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Human Capital, Tangible Wealth, and the Intangible Capital Residual

Author

Listed:
  • Kirk Hamilton

    (World Bank)

  • Gang Liu

    (OECD)

Abstract

Since income is the return on wealth, the total wealth of any given country should be on the order of 20 times its GDP. Instead the average observed ratio from the balance sheet accounts of the System of National Accounts (SNA) is a factor of 2.6 to 6.6, depending on whether natural resource stocks are included in the balance sheet. The clear implication is that the SNA wealth accounts are incomplete, with the most obvious omission being human capital. Estimating the value of human capital using the lifetime income approach for a sample of thirteen (mostly high-income) countries yields a mean share of human capital in total wealth of 62% – four times the value of produced capital and 15 times the value of natural capital. But for selected high income countries in the sample there is still an average of 25% of total wealth which is unaccounted – it is neither produced, nor natural, nor human capital. This residual intangible wealth is arguably the ’stock equivalent’ of total factor productivity – the value of assets such as institutional quality and social capital which augment the capacity of produced, natural and human capital to support a stream of consumption into the future. Le revenu étant défini comme le rendement de la richesse, la richesse totale d’un pays donné devrait être environ 20 fois supérieure à son PIB. En fait, le rapport moyen qui ressort des comptes de patrimoine du Système de comptabilité nationale (SCN) n’est que de 2.6 à 6.6, selon que les stocks de ressources naturelles sont pris en compte ou non. Les comptes de patrimoine du SCN sont donc manifestement incomplets, et l’omission la plus évidente est celle du capital humain. Si l’on estime la valeur du capital humain en s’appuyant sur les revenus des personnes d’âge actif sur l’ensemble de leur cycle de vie dans un échantillon de 13 pays (à revenu élevé pour la plupart), on obtient un pourcentage du capital humain dans la richesse totale de 62 % en moyenne – soit quatre fois la valeur du capital produit et 15 fois celle du capital naturel. Pour certains pays à revenu élevé, 25 % de la richesse totale reste non définie – elle ne relève ni du capital produit, ni du capital naturel ni du capital humain. On peut donc considérer cette richesse incorporelle résiduelle comme l’équivalant en stock de la productivité totale des facteurs – en d’autres termes, comme la valeur d’actifs telle que la qualité des institutions et le capital social, qui augmentent la capacité du capital produit, naturel et humain pour alimenter la consommation dans l’avenir.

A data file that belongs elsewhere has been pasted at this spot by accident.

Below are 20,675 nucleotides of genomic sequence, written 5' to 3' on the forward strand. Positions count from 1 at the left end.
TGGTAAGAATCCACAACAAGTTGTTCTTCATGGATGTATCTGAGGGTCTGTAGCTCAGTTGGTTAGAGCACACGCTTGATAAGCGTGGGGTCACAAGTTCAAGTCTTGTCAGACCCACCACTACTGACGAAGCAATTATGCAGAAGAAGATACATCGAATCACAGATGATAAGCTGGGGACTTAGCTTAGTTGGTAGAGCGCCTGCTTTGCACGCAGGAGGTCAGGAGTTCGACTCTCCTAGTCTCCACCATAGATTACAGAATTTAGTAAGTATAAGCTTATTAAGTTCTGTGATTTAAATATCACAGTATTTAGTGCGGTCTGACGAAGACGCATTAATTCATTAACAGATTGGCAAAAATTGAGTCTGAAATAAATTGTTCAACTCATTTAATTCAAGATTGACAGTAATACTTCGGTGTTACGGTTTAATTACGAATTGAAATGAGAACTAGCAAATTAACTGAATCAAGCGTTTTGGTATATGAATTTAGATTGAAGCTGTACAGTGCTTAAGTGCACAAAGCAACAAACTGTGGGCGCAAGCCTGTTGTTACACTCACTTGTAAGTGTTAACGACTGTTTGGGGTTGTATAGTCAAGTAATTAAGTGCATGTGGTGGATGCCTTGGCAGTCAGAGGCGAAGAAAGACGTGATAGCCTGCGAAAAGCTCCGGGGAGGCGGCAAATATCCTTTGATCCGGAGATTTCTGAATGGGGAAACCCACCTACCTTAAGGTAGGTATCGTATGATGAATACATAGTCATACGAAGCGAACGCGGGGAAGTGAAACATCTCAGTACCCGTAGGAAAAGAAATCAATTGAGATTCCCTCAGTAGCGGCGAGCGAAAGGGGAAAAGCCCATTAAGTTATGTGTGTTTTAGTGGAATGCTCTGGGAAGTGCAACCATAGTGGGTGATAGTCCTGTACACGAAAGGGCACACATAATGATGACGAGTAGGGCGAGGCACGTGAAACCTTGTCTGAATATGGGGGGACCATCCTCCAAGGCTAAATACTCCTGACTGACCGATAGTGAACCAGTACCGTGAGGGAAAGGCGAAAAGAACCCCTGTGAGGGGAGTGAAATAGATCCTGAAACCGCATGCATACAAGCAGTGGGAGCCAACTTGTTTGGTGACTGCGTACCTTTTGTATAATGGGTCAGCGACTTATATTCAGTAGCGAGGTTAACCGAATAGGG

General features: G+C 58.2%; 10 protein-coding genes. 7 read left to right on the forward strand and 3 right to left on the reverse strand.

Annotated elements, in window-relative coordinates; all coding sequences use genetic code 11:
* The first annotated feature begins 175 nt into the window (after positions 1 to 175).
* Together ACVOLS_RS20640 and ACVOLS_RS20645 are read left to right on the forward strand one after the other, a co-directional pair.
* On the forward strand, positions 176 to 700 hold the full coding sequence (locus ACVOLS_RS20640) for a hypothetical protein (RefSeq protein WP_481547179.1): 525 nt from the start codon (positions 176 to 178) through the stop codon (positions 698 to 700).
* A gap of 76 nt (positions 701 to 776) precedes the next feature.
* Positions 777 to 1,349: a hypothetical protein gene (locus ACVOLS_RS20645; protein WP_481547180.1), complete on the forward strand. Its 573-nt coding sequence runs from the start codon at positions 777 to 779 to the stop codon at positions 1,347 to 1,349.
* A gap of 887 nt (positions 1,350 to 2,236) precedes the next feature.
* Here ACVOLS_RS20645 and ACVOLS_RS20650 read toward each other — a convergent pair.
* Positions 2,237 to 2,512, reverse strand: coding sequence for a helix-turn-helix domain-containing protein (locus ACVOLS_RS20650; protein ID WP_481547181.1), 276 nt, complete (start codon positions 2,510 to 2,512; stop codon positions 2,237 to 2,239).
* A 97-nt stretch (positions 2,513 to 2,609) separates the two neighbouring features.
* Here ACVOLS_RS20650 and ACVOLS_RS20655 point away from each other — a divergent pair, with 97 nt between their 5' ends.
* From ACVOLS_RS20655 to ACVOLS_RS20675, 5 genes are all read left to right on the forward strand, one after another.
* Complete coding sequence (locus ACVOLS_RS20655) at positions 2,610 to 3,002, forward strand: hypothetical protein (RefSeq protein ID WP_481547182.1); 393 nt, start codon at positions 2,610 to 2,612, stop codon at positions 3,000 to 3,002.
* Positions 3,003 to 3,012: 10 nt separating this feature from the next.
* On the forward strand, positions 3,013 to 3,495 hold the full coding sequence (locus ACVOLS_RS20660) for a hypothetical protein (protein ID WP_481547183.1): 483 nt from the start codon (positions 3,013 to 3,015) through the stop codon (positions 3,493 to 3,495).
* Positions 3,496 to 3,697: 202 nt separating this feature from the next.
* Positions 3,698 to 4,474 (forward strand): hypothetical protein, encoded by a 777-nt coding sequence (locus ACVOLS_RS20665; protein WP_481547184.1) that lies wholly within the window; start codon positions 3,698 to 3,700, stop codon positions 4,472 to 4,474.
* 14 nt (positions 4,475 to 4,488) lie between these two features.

Suggested Citation

  • Kirk Hamilton & Gang Liu, 2013. "Human Capital, Tangible Wealth, and the Intangible Capital Residual," OECD Statistics Working Papers 2013/2, OECD Publishing.
  • Handle: RePEc:oec:stdaaa:2013/2-en
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    File URL: http://dx.doi.org/10.1787/5k4840h633f7-en
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    Cited by:

    1. Meir Russ & Bino Catasùs, 2014. "Editorial. Intellectual Capital and Management Control: Human Capital Valuation and other challenges," MANAGEMENT CONTROL, FrancoAngeli Editore, vol. 2014(2), pages 5-21.
    2. Fleisher, Belton M. & McGuire, William H. & Smith, Adam Nicholas & Zhou, Mi, 2015. "Knowledge capital, innovation, and growth in China," Journal of Asian Economics, Elsevier, vol. 39(C), pages 31-42.

    More about this item

    Keywords

    Comprehensive Wealth; human capital; Intangible Capital;

    JEL classification:

    • E21 - Macroeconomics and Monetary Economics - - Consumption, Saving, Production, Employment, and Investment - - - Consumption; Saving; Wealth
    • E24 - Macroeconomics and Monetary Economics - - Consumption, Saving, Production, Employment, and Investment - - - Employment; Unemployment; Wages; Intergenerational Income Distribution; Aggregate Human Capital; Aggregate Labor Productivity

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